“Anyone who has never made a mistake has never tried anything new.”
When Albert Einstein told this phrase he was probably speaking about scientific progress. However, just like the general theory of relativity, this statement influences all aspects of life. Everything that’s new to us is also unknown. Dealing with the unknown inevitably leads to mistakes. That’s how we learn about the unknown and make it known.
Language is pretty much the same as physics in this sense. While Einstein dealt with the world itself, we are dealing with the way to describe it. We understand the world using theories. And describe it using languages. Einstein made mistakes to define and correct his view. Ultimately, this led him to his ground-breaking theory. When you’re learning a language, you’re doing the same thing that Einstein did. You make mistakes which help you form the correct method to use this language. This new way to describe the world.
So making mistakes is alright?
Just let me make it clear to you. Mistakes are neither good nor bad. They are a means to an end. The function of mistakes is to acquire new language skills by learning what’s correct and what’s wrong. So when we say “it’s good to make mistakes!” it doesn’t mean you should speak at random. Making mistakes only helps for as long as you’re learning something new about the language. Once you acquire certain knowledge about it, making the same mistake again probably means you didn’t really get it.
The fear of making mistakes
On the other hand, you shouldn’t prioritise avoiding mistakes when learning. That’s what they do in schools and this results in a dangerous fear of speaking incorrectly. It’s hazardous as it teaches us not to speak at all. We at Bliu Bliu think that learning a language should be a natural process. Which means speaking without worries about mistakes. Made the same mistake again? So what? You might make it 5 more times until you remember it. The point is that you will stop making it at some point, not necessarily reflecting your progress! So just continue practicing.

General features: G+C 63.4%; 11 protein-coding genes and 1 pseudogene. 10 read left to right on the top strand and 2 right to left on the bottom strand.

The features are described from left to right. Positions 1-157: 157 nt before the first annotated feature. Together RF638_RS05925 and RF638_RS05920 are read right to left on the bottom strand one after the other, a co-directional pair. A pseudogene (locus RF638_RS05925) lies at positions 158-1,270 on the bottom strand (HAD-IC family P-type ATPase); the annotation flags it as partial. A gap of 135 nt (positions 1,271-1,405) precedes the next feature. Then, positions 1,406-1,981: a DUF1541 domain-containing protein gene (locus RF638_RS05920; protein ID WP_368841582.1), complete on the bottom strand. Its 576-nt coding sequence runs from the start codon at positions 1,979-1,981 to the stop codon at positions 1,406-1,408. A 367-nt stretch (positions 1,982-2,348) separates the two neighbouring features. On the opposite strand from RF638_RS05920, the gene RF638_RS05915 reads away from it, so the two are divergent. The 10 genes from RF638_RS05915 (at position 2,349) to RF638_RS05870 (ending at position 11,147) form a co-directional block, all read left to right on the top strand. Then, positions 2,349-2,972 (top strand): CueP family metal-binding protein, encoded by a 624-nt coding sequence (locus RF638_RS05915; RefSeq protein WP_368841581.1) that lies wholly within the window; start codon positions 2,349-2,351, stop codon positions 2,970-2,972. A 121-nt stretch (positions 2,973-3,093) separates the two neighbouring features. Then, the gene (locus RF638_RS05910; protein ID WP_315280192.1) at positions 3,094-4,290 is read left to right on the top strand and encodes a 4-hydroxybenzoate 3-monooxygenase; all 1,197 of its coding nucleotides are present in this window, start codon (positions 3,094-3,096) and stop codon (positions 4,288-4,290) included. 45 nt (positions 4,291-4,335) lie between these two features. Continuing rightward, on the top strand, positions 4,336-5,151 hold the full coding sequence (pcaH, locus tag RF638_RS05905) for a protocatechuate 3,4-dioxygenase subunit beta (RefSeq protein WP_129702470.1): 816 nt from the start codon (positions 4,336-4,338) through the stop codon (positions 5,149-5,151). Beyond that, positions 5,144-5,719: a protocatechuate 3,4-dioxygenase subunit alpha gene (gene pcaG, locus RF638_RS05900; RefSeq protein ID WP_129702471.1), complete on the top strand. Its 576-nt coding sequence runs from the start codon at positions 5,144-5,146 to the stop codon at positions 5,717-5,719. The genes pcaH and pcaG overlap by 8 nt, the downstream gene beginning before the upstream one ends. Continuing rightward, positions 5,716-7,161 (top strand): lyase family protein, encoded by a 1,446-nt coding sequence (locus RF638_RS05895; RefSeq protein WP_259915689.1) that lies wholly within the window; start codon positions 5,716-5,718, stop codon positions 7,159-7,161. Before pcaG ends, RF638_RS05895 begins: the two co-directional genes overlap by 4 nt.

Fear is the great nemesis of many language learners. Fear of many things, but especially of making mistakes. Let’s remember Albert Einstein’s idea once again. Basically, he says there’s no progress without mistakes. So you acquire skills of a new language precisely by making them. People generally understand that if you’re learning a language you will make mistakes in it. Also, learning a language in public is not illegal. However, when we look at some language learners we get the impression that it’s forbidden. They are just so afraid to make a mistake! To show that they are still learning and their knowledge is not perfect. They choose to remain silent instead of saying something incorrectly. That’s something you should not do. Less practice means less progress and this fear is based on nothing but our own psychology.
People will understand
Don’t worry about what other people think! If they knew you better, they would totally understand. Anyone who has ever learned a second language will know how you feel. They won’t think it’s something wrong with you if you’re making mistakes. They might not understand it if they never learned a foreign language. However, this means that you know way more about languages in general than they do. In any case, their judgement does nothing you should fear. It’s just the idea in our own heads that obstructs our learning process.
So remember Albert’s words. If you really want to learn something new you can’t avoid mistakes. And now that you know you’re imperfect, accept your flaws. Paradoxically, the sooner you do this, the faster you will solve some of these flaws by acquiring a whole new language. This might not be easy, but hey, the general theory of relativity wasn’t created overnight!